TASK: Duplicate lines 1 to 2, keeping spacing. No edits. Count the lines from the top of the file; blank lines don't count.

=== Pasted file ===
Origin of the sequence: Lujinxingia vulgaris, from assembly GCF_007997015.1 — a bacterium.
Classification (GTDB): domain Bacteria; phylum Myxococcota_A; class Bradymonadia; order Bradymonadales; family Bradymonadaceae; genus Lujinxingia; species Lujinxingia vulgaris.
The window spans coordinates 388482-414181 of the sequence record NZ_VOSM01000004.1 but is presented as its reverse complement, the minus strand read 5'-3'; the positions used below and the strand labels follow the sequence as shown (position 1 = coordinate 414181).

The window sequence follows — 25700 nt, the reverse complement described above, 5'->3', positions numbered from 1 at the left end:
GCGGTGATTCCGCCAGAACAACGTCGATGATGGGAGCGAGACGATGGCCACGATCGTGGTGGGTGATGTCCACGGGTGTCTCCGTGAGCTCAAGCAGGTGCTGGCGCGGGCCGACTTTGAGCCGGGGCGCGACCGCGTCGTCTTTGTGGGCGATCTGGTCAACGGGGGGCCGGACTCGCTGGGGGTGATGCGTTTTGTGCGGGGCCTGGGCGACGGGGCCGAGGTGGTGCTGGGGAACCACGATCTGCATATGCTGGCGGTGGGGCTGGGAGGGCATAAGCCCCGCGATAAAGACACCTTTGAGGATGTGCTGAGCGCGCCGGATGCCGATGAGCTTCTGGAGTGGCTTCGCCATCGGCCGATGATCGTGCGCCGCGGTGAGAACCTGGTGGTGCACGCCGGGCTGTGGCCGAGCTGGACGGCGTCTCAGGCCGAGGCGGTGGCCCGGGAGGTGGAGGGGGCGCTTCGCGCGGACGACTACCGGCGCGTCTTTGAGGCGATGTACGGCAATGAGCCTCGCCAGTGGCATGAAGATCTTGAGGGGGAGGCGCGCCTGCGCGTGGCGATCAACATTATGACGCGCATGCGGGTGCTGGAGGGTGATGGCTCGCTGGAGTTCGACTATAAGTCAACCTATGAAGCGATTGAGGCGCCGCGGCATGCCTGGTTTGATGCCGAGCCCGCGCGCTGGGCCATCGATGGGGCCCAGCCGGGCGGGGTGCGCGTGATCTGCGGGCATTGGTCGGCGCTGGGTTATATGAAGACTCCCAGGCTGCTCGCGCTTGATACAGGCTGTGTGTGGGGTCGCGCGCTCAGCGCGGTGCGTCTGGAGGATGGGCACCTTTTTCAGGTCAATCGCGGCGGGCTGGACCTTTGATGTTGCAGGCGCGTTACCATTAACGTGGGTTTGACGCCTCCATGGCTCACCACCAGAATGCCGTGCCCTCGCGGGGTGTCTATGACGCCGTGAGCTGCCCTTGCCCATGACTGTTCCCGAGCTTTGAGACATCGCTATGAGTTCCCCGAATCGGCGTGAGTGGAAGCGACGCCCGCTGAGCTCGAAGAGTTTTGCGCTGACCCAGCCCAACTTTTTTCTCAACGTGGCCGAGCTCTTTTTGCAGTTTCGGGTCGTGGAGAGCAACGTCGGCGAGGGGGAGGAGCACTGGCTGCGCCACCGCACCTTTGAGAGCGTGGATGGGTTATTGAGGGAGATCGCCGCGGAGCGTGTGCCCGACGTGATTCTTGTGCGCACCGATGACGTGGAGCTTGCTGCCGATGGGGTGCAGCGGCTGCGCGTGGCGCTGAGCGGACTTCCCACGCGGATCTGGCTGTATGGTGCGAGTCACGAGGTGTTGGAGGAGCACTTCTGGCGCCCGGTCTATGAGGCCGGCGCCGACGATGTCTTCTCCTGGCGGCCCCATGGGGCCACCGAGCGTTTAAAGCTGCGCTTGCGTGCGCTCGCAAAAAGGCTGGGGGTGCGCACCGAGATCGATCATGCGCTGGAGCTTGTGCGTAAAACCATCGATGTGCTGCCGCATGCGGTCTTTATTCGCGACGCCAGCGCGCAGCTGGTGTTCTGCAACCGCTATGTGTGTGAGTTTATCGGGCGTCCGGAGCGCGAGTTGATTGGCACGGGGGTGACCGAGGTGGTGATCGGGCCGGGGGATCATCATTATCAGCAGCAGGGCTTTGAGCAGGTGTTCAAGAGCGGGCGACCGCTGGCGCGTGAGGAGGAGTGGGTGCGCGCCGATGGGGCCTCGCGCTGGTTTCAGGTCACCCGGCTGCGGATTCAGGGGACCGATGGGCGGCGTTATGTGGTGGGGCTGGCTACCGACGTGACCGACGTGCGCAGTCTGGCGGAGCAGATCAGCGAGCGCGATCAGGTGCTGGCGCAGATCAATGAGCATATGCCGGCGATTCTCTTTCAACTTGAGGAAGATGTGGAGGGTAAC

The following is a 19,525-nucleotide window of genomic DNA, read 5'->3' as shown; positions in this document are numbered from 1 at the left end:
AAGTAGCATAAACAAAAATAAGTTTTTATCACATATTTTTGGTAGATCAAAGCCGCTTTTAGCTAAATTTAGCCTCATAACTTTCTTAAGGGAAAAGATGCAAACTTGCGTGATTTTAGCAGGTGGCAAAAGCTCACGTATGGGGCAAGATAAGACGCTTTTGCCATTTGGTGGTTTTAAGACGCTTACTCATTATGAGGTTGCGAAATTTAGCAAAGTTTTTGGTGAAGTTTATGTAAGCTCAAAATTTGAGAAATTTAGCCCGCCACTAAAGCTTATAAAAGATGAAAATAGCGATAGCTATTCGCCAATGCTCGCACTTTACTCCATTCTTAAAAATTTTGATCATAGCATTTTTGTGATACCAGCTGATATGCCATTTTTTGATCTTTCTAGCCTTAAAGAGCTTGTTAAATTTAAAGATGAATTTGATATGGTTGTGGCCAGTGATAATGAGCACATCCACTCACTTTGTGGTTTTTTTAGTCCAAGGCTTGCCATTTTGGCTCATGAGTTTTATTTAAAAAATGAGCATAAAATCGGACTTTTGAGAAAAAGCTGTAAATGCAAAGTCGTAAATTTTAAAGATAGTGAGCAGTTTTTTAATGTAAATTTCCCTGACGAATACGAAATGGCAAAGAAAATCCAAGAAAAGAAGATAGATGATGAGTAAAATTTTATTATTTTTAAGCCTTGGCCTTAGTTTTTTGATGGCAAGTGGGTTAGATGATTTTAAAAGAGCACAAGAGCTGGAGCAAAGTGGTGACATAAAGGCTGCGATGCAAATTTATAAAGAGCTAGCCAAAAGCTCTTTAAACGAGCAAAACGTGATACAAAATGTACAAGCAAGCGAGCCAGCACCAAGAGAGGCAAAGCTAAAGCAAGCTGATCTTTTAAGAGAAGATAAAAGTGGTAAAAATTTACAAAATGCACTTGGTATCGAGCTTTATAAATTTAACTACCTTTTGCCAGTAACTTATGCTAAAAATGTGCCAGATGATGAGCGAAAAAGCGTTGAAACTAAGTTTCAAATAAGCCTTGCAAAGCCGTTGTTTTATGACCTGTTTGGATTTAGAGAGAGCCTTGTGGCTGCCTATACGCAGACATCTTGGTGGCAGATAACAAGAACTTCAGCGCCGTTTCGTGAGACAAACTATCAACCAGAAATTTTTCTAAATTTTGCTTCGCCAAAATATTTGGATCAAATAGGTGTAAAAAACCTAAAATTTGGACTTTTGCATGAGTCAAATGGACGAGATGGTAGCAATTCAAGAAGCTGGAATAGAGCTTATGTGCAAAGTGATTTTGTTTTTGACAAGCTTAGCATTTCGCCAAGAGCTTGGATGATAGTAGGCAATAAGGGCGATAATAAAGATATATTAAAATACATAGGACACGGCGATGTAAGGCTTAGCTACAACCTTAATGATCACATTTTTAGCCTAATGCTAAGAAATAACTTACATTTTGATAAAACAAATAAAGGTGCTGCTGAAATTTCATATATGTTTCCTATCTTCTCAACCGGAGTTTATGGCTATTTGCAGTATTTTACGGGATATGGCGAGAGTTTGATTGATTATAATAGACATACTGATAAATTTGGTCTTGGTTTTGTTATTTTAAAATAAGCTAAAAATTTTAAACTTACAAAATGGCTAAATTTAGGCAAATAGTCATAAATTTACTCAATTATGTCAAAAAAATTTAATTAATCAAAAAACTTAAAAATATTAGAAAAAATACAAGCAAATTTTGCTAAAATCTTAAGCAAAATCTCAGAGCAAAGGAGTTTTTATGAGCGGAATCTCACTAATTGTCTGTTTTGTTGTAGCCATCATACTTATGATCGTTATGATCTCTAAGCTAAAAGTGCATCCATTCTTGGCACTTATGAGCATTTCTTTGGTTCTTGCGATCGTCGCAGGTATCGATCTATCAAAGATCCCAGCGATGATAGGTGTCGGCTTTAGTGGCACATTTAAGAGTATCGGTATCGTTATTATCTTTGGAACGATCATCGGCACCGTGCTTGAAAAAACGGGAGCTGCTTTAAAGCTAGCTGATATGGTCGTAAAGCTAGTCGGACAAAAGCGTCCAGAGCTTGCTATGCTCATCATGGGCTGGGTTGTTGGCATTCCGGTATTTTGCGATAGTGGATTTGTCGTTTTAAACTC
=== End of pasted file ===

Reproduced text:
Origin of the sequence: Lujinxingia vulgaris, from assembly GCF_007997015.1 — a bacterium.
Classification (GTDB): domain Bacteria; phylum Myxococcota_A; class Bradymonadia; order Bradymonadales; family Bradymonadaceae; genus Lujinxingia; species Lujinxingia vulgaris.